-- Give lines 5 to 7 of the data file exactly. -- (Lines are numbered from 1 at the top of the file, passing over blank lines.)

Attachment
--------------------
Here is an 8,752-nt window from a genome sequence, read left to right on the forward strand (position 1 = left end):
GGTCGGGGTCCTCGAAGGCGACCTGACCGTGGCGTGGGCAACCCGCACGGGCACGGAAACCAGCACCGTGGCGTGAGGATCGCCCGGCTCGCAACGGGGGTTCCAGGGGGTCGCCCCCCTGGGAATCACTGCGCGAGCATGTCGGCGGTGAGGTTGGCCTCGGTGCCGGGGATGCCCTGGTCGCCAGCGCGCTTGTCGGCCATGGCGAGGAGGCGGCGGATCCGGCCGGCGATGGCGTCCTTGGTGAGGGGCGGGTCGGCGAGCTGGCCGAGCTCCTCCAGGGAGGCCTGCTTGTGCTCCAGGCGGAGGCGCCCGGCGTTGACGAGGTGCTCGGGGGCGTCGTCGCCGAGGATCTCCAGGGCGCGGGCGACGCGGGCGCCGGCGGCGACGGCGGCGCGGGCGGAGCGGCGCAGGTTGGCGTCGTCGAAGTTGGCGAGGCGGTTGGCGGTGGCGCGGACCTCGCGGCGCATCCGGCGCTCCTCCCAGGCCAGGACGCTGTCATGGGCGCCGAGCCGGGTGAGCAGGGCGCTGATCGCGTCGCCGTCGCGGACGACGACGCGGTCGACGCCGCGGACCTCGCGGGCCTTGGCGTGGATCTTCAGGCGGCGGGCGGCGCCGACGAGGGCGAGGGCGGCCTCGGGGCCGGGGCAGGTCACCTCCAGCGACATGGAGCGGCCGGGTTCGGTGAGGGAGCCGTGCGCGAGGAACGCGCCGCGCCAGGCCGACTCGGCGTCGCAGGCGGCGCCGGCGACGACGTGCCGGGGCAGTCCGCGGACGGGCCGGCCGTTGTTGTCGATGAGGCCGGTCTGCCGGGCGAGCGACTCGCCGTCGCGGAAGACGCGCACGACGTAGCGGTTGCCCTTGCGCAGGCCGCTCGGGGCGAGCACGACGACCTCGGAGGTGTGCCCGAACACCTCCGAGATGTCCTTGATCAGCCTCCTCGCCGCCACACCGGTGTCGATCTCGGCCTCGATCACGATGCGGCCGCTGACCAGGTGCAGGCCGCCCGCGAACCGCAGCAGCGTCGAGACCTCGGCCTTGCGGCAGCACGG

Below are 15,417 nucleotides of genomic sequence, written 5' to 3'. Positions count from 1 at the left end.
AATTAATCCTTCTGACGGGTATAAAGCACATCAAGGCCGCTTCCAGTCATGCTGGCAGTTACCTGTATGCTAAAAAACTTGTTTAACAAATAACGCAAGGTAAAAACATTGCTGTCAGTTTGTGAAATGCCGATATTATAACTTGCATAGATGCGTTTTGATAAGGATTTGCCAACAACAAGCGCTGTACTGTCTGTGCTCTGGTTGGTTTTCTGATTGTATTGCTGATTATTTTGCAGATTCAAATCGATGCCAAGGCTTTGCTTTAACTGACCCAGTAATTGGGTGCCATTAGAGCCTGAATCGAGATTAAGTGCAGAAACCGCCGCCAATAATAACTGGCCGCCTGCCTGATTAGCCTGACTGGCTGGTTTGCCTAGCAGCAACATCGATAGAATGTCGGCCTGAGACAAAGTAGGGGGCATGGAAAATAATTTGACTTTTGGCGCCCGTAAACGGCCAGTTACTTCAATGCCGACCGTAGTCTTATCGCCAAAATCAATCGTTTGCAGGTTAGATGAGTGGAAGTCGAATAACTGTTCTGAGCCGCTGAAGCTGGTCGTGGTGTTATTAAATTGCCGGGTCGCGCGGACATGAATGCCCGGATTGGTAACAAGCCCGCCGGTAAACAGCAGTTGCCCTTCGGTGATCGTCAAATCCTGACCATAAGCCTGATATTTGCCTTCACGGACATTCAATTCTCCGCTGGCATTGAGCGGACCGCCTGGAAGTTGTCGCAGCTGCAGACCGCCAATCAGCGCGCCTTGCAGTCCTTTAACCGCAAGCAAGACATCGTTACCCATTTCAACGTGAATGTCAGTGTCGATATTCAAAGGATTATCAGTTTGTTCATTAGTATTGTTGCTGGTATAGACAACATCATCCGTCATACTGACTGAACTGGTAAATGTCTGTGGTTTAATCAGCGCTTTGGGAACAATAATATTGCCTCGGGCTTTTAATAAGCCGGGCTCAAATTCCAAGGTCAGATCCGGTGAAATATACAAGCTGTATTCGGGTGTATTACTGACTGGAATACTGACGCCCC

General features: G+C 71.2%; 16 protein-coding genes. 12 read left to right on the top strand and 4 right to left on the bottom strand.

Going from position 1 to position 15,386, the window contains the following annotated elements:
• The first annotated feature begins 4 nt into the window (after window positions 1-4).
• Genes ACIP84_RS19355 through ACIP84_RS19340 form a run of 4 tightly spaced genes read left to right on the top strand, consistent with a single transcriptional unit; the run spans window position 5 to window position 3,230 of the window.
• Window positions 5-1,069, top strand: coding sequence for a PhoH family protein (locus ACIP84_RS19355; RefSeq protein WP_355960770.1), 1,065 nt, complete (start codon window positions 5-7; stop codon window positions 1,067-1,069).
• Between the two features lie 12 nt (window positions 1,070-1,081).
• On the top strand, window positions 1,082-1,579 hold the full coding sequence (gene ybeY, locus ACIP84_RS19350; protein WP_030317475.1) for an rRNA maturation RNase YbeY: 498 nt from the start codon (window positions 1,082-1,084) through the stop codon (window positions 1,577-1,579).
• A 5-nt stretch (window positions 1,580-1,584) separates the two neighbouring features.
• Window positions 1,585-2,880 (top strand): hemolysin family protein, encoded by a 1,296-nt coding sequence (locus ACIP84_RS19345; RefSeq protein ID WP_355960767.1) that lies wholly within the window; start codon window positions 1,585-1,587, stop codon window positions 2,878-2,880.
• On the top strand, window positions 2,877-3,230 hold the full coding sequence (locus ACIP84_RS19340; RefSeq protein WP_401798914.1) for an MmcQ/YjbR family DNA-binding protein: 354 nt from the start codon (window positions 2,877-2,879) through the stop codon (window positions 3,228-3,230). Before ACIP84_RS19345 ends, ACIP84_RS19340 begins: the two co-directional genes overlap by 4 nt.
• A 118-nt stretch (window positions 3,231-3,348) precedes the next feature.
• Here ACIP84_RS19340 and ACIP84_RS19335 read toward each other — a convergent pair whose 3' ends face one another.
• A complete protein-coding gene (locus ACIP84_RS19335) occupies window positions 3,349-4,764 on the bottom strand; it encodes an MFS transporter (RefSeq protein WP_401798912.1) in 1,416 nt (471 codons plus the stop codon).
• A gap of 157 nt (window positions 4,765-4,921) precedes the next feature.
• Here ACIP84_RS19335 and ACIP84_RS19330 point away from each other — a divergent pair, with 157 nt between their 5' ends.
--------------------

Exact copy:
General features: G+C 71.2%; 16 protein-coding genes. 12 read left to right on the top strand and 4 right to left on the bottom strand.

Going from position 1 to position 15,386, the window contains the following annotated elements:
• The first annotated feature begins 4 nt into the window (after window positions 1-4).